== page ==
• Quality and Activity — a combination of the number of local investors, investors’ experience (average years of experience and exit ratio), and investors’ activity (percentage of active investors in the first quarter of 2020, and the number of new investors).

Market Reach

Global Leading Companies — a function of scale-ups and unicorns in the ecosystem. Measured in the ratio of companies valued over $1 billion (number of unicorns + $B exits to GDP), ratio of $B exits ($B exits to GDP), and large exits to funding (exits over $50M to Series A rounds).

• Local Reach — size of local markets, proxied as a function of country GDP.

• IP Commercialization — indicator of how much the policy environment encourages the commercialization of tangible IP, measured at the country level.

Connectedness

Local Connectedness — a function of the number of tech meetups in the ecosystem.

• Infrastructure — a Life Sciences-focused measure of accelerators and incubators, research grants, and R&D anchors in the ecosystem (e.g., top research hospitals and R&D corporate labs).

Tech Talent

• Access — the percentage of engineers and growth employees with at least 2 years of startup experience at the time of hiring.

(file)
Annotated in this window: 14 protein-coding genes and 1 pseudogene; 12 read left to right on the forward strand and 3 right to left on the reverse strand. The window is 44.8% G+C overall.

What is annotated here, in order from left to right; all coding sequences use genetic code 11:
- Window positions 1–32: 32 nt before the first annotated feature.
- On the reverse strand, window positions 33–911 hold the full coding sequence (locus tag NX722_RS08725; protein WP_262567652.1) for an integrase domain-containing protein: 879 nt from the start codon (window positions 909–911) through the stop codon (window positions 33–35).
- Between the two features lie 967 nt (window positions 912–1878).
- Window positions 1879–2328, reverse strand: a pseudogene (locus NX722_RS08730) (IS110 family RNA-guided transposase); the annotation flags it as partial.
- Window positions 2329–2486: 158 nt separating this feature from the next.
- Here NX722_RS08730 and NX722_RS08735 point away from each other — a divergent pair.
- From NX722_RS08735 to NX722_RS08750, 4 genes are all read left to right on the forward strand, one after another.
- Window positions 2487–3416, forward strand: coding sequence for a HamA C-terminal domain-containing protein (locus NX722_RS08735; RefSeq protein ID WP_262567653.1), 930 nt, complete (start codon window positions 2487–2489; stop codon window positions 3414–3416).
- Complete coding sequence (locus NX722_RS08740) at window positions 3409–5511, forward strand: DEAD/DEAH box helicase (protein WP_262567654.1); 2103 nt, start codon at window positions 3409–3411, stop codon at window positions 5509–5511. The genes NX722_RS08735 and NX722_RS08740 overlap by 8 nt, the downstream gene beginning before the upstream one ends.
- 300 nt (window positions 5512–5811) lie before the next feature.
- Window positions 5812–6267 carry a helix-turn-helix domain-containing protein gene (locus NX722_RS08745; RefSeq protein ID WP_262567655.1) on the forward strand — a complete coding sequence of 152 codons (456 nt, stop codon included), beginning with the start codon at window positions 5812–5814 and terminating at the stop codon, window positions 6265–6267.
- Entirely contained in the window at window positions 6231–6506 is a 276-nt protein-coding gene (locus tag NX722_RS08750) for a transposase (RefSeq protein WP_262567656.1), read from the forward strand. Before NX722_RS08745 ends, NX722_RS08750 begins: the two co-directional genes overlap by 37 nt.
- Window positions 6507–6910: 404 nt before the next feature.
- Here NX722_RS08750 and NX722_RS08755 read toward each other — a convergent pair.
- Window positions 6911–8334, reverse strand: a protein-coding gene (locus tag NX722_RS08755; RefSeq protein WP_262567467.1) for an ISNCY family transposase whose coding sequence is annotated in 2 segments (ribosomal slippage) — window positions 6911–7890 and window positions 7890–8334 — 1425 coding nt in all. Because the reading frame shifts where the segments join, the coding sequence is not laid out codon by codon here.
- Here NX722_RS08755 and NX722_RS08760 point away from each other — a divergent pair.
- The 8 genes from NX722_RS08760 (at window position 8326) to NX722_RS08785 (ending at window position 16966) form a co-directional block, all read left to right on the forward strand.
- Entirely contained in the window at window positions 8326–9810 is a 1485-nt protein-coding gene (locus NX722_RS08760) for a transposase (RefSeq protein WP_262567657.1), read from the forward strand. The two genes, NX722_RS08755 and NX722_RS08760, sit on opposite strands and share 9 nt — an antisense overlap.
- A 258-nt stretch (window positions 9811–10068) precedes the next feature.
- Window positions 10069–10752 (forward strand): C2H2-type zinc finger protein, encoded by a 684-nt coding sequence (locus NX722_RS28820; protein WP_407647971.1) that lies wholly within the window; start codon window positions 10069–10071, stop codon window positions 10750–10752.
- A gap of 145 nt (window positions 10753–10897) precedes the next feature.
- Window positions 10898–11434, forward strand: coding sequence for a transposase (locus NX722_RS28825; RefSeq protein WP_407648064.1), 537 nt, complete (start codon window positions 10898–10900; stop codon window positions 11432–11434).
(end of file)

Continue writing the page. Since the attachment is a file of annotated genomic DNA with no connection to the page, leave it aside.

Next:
• Quality — a function of the number and density of top developers on GitHub, English proficiency, and historical exits, as well as a proxy for experienced scaled teams in the ecosystem.

• Cost — average software engineer salaries, whereas more expensive salaries lead to lower scores.

 

Knowledge

• Research — based on the H-Index, a measure of publication impact, this metric looks at the production of Life Sciences research at the country level.

• Patents — the volume, complexity, and potential of patents in Life Sciences created in the ecosystem.

So where to now?

Policymakers must ensure that resources are channelled into the startup space promptly and that these networks are supported with crucial funding and swifter access to markets. They also desperately need better infrastructural assets to create and retain value and market worth. Ultimately, we must make sure their business journeys are as bulletproof as possible.

In closing, the list of companies founded during the Great Recession is impressive. It includes Facebook, LinkedIn, Palantir and Dropbox — all based in the Bay Area. Just as opportunities are unlocked for companies, they are too for ecosystems. The current crisis has rapidly accelerated the digitization of the offline economy, making tech companies more relevant than ever before. The actions of ecosystems today will determine their positioning on the global stage tomorrow. At the same time, this is an opportune moment to rebuild our economic communities with a lower negative impact on the environment and a stronger focus on inclusion and fair access to the precious value that tech ecosystems create.

Just like the resurgence of both London and New York on the heels of the 2007-2009 recession when they diversified from a reliance on their traditional strengths in finances — the post-COVID-19 recovery will see new ecosystems rising

Kizito Okechukwu is the co-Chair of the Global Entrepreneurship Network Africa: 22 On Sloane is Africa’s largest startup campus and was recently appointed Board Vice President of Digital Africa.